Skip to main content

Updates to Service Delivery by Heartland RADAC due to COVID - 19

 

It is the intention of Heartland RADAC to continue serving clients to the best of our ability, while adhering to the restrictions of the Statewide Stay at Home Order No 20-16, issued by Governor Kelly, which went into effect on March 30, 2020.   https://governor.kansas.gov/wp-content/uploads/2020/03/EO20-16.pdf

In order to continue providing services, Heartland RADAC has made a few adjustments to allow us to continue working with clients by phone and telemed/video, while maintaining the social distancing requirements due to COVID – 19.   

All Assessments, Case Management, Peer/Recovery Coaching and Treatment will be performed via phone and/or video depending on the technology available. 

When you call in to the agency main number, our schedulers will ask you a series of questions to make sure you have the ability to complete an assessment.  Once scheduled,  our staff will assist you in getting connected to you based on your responses to the following questions.   

Questions re: technology will include: 

1) Do you have the ability to download an app on your computer or phone? 

2) If yes – are you willing to download the app needed to complete a service via video. 

3) Do you have an email? Are you currently able to retrieve emails? 

4) What is your contact number we can reach you? 

5) Is there an identified Voicemail, where we can leave a confidential message?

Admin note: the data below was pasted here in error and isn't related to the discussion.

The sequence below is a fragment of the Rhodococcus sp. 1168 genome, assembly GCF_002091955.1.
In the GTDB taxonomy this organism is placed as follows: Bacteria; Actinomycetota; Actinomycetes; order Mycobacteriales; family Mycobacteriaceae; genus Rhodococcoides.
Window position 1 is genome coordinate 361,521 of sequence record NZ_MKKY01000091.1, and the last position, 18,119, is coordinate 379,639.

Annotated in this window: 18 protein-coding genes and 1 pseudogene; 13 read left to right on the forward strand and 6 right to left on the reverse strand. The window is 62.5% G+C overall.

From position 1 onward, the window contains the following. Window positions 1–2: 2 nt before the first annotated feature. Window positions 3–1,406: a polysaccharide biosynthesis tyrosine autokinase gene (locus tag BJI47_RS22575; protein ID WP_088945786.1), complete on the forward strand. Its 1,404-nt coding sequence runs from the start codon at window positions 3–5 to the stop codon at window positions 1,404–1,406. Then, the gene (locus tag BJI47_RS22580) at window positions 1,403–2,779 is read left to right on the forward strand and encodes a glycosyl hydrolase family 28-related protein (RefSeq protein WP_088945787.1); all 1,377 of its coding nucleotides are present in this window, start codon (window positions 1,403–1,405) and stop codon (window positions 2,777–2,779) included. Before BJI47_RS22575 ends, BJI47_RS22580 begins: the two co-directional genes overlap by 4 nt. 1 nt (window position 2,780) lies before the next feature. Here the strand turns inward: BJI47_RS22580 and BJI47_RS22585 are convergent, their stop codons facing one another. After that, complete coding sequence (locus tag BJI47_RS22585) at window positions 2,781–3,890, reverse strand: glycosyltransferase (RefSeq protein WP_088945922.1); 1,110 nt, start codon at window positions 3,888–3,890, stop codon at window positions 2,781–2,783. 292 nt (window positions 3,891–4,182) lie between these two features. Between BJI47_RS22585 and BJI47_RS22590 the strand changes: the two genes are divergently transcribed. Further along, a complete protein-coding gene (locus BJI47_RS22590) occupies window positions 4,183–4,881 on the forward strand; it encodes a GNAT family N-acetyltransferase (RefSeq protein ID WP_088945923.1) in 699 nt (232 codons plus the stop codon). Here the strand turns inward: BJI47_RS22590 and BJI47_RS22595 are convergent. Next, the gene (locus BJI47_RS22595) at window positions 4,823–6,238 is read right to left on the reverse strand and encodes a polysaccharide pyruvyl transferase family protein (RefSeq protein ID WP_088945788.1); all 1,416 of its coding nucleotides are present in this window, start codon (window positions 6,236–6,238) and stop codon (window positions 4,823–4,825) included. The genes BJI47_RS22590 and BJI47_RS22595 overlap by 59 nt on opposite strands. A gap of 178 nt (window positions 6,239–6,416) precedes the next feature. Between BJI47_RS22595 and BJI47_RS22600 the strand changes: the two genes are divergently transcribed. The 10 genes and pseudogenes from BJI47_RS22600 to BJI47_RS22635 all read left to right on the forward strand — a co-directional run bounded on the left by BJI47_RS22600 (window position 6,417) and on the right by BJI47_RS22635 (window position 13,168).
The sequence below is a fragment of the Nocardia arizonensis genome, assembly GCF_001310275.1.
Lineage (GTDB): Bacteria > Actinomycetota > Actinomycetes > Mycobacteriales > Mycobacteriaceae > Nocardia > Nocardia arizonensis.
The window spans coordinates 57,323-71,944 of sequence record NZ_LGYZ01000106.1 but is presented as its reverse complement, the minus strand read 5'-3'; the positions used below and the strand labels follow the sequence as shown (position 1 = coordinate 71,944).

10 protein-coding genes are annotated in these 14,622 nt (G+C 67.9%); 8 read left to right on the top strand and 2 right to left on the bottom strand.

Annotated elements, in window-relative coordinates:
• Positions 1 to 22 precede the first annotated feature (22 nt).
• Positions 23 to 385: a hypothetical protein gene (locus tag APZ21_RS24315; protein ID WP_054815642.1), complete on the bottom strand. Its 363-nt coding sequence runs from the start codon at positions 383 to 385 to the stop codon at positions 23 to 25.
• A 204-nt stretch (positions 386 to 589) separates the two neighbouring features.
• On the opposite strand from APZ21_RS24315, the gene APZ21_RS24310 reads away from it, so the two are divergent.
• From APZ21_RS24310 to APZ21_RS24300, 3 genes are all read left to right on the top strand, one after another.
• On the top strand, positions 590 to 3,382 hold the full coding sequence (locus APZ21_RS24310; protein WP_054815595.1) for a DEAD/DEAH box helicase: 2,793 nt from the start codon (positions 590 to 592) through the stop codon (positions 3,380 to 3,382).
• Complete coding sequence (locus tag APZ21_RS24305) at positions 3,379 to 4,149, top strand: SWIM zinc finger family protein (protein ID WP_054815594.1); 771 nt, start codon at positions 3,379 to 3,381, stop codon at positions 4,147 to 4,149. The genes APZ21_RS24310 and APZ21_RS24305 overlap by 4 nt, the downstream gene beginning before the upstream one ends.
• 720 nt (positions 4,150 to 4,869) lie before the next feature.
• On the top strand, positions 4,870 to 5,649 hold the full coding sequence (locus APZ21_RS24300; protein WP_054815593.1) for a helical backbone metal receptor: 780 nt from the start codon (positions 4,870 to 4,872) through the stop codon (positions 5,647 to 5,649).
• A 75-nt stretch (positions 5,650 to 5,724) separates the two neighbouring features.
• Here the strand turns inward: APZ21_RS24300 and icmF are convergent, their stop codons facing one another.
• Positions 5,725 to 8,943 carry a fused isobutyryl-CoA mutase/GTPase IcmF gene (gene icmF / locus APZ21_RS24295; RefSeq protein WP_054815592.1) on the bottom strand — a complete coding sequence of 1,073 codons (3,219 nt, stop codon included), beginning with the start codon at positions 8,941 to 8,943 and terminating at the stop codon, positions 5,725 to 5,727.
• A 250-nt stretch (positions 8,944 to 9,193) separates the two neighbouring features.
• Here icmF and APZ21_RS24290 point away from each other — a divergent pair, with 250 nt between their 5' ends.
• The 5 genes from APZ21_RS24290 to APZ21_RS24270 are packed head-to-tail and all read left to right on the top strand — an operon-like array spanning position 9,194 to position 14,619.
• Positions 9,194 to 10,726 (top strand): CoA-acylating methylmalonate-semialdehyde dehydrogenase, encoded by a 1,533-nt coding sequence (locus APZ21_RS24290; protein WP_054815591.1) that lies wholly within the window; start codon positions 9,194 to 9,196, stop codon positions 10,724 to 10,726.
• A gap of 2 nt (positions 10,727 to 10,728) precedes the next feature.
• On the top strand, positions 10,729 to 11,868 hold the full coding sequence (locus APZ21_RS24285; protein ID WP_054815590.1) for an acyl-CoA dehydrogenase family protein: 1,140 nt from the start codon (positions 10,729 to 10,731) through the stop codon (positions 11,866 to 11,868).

Please call us at 913-789-0951 or 1-800-281-0029 to schedule an assessment.

 https://www.hradac.com/what_we_do/hradacconsentandreleaseforms.html

  • Beautiful things grow when we work together for good.

The 5 Best Practices of an All-Star Volunteer

We appreciate all of our volunteers and we want you to have an enjoyable and rewarding experience as you volunteer for us or other organizations. We’ve found that the best volunteers follow these simple tips for volunteering nirvana.

Come prepared. For example, if you’re working a soup kitchen, don’t show up in nice business attire (wear clothes that are okay to get dirty—and remember, it’s for a good cause). Likewise if you’re planting a community garden, bring tools such as shovels and garden gloves. Don’t expect the nonprofit to provide all needed materials. Do some background research before showing up ill prepared.

Be on time. Assuming you signed up for a shift, your volunteer time is valuable to a nonprofit organization. Don’t waste any precious minutes because you “couldn’t find parking” or “were just running late.” Plan accordingly.

Even, dare we say it, get there early.

Get ready to serve. The whole purpose of your volunteering is to give back. Showing up with a persnickety attitude is no way to be a happy giver.

Come with a positive, adaptable attitude. Perhaps on that particular day, you’ll be asked to perform a job you didn’t sign up for. Accept it. Do it willingly. Make it easier on the organizers and show everyone what it means to be a great volunteer.

Be open to learning. Your duty might require some training. Don’t be insulted or offended. No matter your educational background, you probably don’t know everything there is to know. And chances are, your organizers will be more familiar with certain aspects of that nonprofit you’re volunteering for.

Be a patient student, ready and eager to learn what’s necessary to perform your job to the best of your ability.

Be happy. Studies show that people who volunteer are happier and less stressed. Consider your time volunteering as a valuable opportunity to de-stress from your other daily responsibilities.